MIA: Encyclopedia of Marxism: Glossary of People
Clark, Thomas (-1857)
English Chartist, founder of National Charter League.
Clausewitz, General Carl von (1780-1831)
Clausewitz’ father was an officer in the Prussian Army, and Carl entered the military at the age of 12, eventually attaining the rank of Major General. He served in the Rhine campaigns (1793-94) and in the Napoleonic Wars. In 1810 he married Countess Marie von Brühl. In the service of the Russian Empire from 1812 until 1814, Clausewitz helped negotiate the Convention of Tauroggen, which prepared the way for the coalition of Prussia, Russia, and Britain against Napoleon. He later re-entered the Prussian army, played an important role at Waterloo, and was appointed director of the Prussian war college in 1818. Clausewitz died in a cholera outbreak in 1831.
See Clausewitz Archive.
Clemenceau, Georges (1841-1929)
Leading French bourgeois politician. He emerged as a radical during the period of the Paris Commune (1871). In the 1890s he became popular through his part in the case of Dreyfus whom he defended along with Zola and Jaures. From 1902 he was a member of the government, and Prime Minister for a large part of this period. In this office from 1917 to 1920 he was hailed as the ‘architect of victory’ and was the leading figure of the Versailles peace conference in 1919 (and helped write the Versailles treaty). At the same period, he was the inspirer of intervention against the R.S.F.S.R..
Cliff, Tony (1917-2000)
Born in Palestine to Zionist parents in 1917, Ygael Gluckstein became a Trotskyist during the 1930s and played a leading role in the attempt to forge a movement uniting Arab and Jewish workers. At the end of of the Second World war, seeing that the victory of the Zionists was more and more inevitable, he moved to Britain and adopted the pseudonym Tony Cliff.
In the late 1940s he developed the theory that Russia wasn’t a workers’ state but a form of bureaucratic state capitalism, which has characterised the tendency with which he was associated for the remaining five decades of his life. Although he broke from “orthodox Trotskyism” after being bureaucratically excluded from the Fourth International in 1950, he always considered himself to be a Trotskyist although he was also open to other influences within the Marxist tradition.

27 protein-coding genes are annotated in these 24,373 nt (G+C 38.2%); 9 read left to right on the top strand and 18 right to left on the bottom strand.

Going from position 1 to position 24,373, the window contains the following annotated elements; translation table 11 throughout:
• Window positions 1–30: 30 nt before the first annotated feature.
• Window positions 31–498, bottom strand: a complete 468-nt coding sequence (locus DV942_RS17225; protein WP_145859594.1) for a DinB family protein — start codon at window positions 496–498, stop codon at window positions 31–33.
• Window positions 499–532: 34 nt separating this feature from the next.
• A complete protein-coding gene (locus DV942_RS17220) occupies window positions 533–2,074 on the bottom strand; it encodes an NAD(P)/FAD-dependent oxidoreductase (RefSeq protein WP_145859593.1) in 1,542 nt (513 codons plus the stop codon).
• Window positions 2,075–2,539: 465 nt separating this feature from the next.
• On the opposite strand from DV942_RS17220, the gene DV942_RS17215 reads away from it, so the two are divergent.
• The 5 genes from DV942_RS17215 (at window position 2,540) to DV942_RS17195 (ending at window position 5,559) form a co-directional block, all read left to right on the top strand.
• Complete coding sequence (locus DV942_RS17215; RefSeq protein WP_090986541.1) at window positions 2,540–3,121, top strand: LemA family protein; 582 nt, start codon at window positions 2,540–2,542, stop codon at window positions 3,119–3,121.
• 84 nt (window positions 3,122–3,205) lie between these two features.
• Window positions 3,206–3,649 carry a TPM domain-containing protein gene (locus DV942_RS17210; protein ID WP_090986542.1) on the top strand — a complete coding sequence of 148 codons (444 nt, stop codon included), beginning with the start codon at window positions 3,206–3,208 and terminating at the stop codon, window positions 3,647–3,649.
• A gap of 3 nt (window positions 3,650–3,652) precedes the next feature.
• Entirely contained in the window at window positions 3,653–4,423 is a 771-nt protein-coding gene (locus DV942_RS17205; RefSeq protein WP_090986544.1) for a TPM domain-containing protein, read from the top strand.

His legacy is embodied in the British Socialist Workers Party and its sister organisations in the International Socialist Tendency.
See Tony Cliff Archive.
Clynes, John (1869-1849)
Right-wing Labour leader who began his working life as a piecer in a cotton mill in Oldham. In 1891 became an organizer for the Gasworkers Union; secretary of the Lancashire district 1896-1914 and thereafter President until 1937 of what ultimately became the General and Municipal Workers' Union. Secretary of the Oldham Trades Council 1894-1912. Entered Parliament in 1906, joining the wartime coalition government as a junior minister in 1917 and as Food Controller 1918-19. Passed over as Labour Party leader in 1922 when MacDonald was elected; Lord Privy Seal in 1924 Cabinet, Home Secretary in 1929. He always stood on the right wing of the Labour Party, but did not join MacDonald's coalition with the Tories in 1931. Lost his seat in Parliament but regained it 1935-1945.